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Women Leading Men—On the Edges

A good friend and I were reminiscing about our time in active service to the nation. He is a retired Navy Captain, and I am retired Marine Colonel. After an exhausting journey through our days of daring-do, and the near misses of complete and utter disaster, we fondly began to recall some of our greatest commanding officers and, more importantly, what made them so formidable.

It was not the bravado as one might expect. It was not charisma and the “follow-me; charge that hill” attitude. It was the ability to work on the edges. The ability to guide you without making one feel unworthy. It was their ability to raise the provocative question, the question, which expands your ability to think and examine issues in a different light. It was their ability to care for you and grow your leadership skills without coddling you.

How did they do this? In short, they were direct with their communication style. Although they worked on the edges, they were direct, dead center in their ability to communicate. Interestingly we both noted that two of the greatest leaders we had in our professional lives were women. They were no different from their male counterparts. They worked on the edges giving their subordinates the opportunity to develop. They questioned provocatively and directly. They were masters at communicating.

I have noted that many women can, in a group seemingly speak all at once and somehow fully understand the conversation. Interestingly, I have also noted how many young women in leadership positions will work on the edges with their subordinates as good leaders will do. However, I have noted many of the same very promising female leaders communicate on the edges. I have witnessed this in the boardrooms and production floors.

I have witnessed talented female leaders in a boardroom environment, politely allow themselves to be cut-off while speaking and wait for their next turn to speak. I had witnessed promising young female junior executives refrain from asking the provocative question of subordinates when a serious error has occurred expecting that the subordinate learned from the experience. The reality is the next turn rarely happens, and many who have made serious mistakes do not learn from them.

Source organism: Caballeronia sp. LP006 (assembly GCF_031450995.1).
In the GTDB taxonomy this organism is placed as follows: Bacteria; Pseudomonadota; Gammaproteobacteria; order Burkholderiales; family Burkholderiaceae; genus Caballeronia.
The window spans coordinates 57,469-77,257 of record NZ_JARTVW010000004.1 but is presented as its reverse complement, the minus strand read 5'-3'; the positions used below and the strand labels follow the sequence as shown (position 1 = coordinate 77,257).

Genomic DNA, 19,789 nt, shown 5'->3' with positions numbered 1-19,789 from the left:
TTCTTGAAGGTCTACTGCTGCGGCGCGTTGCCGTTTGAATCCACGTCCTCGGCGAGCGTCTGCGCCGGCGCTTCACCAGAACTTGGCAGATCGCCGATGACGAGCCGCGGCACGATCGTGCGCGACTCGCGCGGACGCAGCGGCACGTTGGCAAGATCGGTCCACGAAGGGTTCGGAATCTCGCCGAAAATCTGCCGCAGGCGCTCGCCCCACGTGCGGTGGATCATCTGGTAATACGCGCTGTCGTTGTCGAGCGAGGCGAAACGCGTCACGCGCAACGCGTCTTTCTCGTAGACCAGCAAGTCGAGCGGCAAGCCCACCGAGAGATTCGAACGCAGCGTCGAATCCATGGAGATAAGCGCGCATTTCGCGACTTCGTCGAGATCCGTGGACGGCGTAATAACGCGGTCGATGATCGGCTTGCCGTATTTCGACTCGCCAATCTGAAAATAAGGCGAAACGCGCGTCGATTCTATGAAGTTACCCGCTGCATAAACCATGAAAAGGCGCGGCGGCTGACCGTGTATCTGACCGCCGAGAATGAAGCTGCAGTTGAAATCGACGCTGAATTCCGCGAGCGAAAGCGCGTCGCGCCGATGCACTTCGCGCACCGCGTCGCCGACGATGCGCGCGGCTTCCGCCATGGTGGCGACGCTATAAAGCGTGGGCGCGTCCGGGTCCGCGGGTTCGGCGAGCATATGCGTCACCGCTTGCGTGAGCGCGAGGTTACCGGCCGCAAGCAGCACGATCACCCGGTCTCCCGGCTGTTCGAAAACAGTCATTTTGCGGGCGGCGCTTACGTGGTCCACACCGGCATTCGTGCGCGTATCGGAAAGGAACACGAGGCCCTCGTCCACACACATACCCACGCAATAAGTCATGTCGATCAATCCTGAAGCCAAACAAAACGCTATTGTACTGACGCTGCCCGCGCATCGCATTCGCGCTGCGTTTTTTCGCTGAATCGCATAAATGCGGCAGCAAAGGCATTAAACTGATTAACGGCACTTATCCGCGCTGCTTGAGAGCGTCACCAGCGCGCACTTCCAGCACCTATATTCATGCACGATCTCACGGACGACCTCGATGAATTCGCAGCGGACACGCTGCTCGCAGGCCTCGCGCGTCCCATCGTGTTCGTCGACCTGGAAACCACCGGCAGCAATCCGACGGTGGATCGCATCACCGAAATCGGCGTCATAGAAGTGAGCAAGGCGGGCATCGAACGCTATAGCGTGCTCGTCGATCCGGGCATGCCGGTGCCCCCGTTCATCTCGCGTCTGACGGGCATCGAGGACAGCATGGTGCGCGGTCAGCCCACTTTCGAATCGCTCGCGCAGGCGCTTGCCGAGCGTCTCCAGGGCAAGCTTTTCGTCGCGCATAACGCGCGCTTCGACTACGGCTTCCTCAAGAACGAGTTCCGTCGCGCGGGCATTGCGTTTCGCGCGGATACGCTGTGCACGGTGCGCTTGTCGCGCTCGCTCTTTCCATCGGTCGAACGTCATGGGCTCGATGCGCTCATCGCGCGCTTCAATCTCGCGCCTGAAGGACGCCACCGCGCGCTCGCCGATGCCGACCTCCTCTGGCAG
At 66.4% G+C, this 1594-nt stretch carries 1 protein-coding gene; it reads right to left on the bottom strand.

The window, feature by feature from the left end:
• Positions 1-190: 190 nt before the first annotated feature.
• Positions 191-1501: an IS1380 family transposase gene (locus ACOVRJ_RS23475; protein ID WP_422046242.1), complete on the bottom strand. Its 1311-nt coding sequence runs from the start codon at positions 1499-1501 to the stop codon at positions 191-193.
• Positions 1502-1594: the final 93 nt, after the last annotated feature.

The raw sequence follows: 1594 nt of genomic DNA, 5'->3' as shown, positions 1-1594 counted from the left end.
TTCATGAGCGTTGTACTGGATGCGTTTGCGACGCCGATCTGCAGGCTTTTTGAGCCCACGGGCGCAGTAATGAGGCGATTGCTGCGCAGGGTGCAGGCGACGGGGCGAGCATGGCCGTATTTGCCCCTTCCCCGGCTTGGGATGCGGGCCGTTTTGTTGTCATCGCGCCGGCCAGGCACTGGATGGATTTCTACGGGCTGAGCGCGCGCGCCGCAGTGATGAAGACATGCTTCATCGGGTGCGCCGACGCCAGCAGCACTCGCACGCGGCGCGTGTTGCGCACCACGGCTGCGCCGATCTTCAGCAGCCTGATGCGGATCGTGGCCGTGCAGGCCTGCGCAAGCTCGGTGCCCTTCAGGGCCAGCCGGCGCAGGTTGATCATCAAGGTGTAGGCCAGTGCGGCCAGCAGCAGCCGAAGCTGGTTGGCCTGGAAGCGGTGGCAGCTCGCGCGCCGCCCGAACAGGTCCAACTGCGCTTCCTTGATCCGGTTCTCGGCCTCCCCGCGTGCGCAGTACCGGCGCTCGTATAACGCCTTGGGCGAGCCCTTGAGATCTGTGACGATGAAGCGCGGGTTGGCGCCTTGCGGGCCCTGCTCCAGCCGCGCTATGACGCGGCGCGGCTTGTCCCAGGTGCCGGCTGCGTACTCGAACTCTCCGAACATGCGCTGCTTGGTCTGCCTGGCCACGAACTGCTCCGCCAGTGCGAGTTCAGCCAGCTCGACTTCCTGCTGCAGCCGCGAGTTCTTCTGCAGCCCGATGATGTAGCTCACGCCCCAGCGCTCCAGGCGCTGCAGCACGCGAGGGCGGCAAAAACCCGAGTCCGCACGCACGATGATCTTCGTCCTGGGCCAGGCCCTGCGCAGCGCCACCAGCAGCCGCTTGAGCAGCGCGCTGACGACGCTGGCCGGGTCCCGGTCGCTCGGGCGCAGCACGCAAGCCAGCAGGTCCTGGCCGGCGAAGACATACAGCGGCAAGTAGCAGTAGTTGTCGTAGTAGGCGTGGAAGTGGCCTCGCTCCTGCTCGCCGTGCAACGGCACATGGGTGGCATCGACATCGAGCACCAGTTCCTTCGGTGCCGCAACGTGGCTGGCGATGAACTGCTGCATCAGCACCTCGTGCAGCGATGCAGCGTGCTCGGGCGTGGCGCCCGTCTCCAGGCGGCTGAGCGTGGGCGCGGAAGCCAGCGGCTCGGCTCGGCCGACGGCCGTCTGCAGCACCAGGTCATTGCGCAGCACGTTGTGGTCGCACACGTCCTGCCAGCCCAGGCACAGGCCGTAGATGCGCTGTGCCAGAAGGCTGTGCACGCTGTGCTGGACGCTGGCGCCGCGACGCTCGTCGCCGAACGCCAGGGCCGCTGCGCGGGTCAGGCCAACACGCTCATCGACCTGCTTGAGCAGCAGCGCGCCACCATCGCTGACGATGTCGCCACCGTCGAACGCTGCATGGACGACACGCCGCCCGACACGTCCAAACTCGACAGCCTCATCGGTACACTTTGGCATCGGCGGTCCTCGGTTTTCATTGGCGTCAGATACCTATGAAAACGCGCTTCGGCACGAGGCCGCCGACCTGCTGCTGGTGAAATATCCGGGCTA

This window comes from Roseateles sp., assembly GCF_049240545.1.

This lack of direct, to the point, no nonsense talk is communicating on the edges. It is polite to a fault. It is being overly concerned that someone may have their feelings damaged beyond repair. It is the circular conversation where one hopes the message is received.

My advice to you young women aspiring to become exceptional leaders—master the art of communicating! Most subordinates, particularly men, respect a leader who communicates in a clear, understandable, direct and to the point fashion. In the military, there is a saying “if you cannot communicate, you cannot control. If you cannot control, you cannot command!” As a businessman, I can tell you with certainty the saying is just as relevant in business as it is in the military.

There is a lot of effort required to become an exceptional leader. Learning to work on the edges with subordinates and communicating in a manner that leaves no room for what you expect matters dramatically.

The difference between a well-run successful business and one that struggles to stay in business is the quality of its leadership. Exceptional leaders work the edges but communicate directly.